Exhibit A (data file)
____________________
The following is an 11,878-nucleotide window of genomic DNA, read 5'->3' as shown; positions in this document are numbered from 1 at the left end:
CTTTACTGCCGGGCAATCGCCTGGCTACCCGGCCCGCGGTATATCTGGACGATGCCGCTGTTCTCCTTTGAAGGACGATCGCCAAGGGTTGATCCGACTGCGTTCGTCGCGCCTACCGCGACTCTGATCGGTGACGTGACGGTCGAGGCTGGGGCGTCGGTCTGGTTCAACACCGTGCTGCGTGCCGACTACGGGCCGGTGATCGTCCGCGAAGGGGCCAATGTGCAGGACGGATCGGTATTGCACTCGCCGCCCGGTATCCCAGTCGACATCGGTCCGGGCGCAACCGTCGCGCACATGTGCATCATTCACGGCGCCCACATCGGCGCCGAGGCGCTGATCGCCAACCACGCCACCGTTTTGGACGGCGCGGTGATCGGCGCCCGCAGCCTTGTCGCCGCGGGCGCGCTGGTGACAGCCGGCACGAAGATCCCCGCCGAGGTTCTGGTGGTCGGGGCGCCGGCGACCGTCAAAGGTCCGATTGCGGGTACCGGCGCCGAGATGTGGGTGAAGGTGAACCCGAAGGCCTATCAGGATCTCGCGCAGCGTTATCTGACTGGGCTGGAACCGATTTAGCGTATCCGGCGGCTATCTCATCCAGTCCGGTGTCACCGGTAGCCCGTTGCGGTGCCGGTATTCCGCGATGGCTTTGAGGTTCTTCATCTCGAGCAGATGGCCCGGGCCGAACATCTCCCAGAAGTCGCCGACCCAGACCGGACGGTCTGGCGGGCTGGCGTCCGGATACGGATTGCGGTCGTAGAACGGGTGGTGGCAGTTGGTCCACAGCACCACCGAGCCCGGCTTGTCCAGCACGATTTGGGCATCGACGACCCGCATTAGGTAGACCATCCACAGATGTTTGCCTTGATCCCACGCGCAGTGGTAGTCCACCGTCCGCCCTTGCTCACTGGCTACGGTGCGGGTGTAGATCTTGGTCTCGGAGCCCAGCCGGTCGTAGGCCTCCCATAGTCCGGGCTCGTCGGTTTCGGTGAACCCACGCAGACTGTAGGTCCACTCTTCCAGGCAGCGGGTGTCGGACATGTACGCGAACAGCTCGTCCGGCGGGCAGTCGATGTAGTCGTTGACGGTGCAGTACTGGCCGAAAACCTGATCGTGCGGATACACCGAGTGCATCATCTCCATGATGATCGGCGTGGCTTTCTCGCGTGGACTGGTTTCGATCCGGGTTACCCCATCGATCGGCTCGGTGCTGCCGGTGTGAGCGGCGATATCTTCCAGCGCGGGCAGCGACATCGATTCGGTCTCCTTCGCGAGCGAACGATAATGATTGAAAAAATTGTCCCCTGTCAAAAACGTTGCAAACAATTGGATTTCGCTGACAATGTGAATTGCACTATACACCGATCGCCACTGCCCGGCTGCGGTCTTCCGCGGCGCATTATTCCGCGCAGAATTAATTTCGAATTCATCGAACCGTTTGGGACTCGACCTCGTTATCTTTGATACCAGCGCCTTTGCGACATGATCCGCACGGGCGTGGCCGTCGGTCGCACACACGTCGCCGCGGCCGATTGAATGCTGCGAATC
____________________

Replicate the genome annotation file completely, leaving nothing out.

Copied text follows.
The following is an 11,878-nucleotide window of genomic DNA, read 5'->3' as shown; positions in this document are numbered from 1 at the left end:
CTTTACTGCCGGGCAATCGCCTGGCTACCCGGCCCGCGGTATATCTGGACGATGCCGCTGTTCTCCTTTGAAGGACGATCGCCAAGGGTTGATCCGACTGCGTTCGTCGCGCCTACCGCGACTCTGATCGGTGACGTGACGGTCGAGGCTGGGGCGTCGGTCTGGTTCAACACCGTGCTGCGTGCCGACTACGGGCCGGTGATCGTCCGCGAAGGGGCCAATGTGCAGGACGGATCGGTATTGCACTCGCCGCCCGGTATCCCAGTCGACATCGGTCCGGGCGCAACCGTCGCGCACATGTGCATCATTCACGGCGCCCACATCGGCGCCGAGGCGCTGATCGCCAACCACGCCACCGTTTTGGACGGCGCGGTGATCGGCGCCCGCAGCCTTGTCGCCGCGGGCGCGCTGGTGACAGCCGGCACGAAGATCCCCGCCGAGGTTCTGGTGGTCGGGGCGCCGGCGACCGTCAAAGGTCCGATTGCGGGTACCGGCGCCGAGATGTGGGTGAAGGTGAACCCGAAGGCCTATCAGGATCTCGCGCAGCGTTATCTGACTGGGCTGGAACCGATTTAGCGTATCCGGCGGCTATCTCATCCAGTCCGGTGTCACCGGTAGCCCGTTGCGGTGCCGGTATTCCGCGATGGCTTTGAGGTTCTTCATCTCGAGCAGATGGCCCGGGCCGAACATCTCCCAGAAGTCGCCGACCCAGACCGGACGGTCTGGCGGGCTGGCGTCCGGATACGGATTGCGGTCGTAGAACGGGTGGTGGCAGTTGGTCCACAGCACCACCGAGCCCGGCTTGTCCAGCACGATTTGGGCATCGACGACCCGCATTAGGTAGACCATCCACAGATGTTTGCCTTGATCCCACGCGCAGTGGTAGTCCACCGTCCGCCCTTGCTCACTGGCTACGGTGCGGGTGTAGATCTTGGTCTCGGAGCCCAGCCGGTCGTAGGCCTCCCATAGTCCGGGCTCGTCGGTTTCGGTGAACCCACGCAGACTGTAGGTCCACTCTTCCAGGCAGCGGGTGTCGGACATGTACGCGAACAGCTCGTCCGGCGGGCAGTCGATGTAGTCGTTGACGGTGCAGTACTGGCCGAAAACCTGATCGTGCGGATACACCGAGTGCATCATCTCCATGATGATCGGCGTGGCTTTCTCGCGTGGACTGGTTTCGATCCGGGTTACCCCATCGATCGGCTCGGTGCTGCCGGTGTGAGCGGCGATATCTTCCAGCGCGGGCAGCGACATCGATTCGGTCTCCTTCGCGAGCGAACGATAATGATTGAAAAAATTGTCCCCTGTCAAAAACGTTGCAAACAATTGGATTTCGCTGACAATGTGAATTGCACTATACACCGATCGCCACTGCCCGGCTGCGGTCTTCCGCGGCGCATTATTCCGCGCAGAATTAATTTCGAATTCATCGAACCGTTTGGGACTCGACCTCGTTATCTTTGATACCAGCGCCTTTGCGACATGATCCGCACGGGCGTGGCCGTCGGTCGCACACACGTCGCCGCGGCCGATTGAATGCTGCGAATC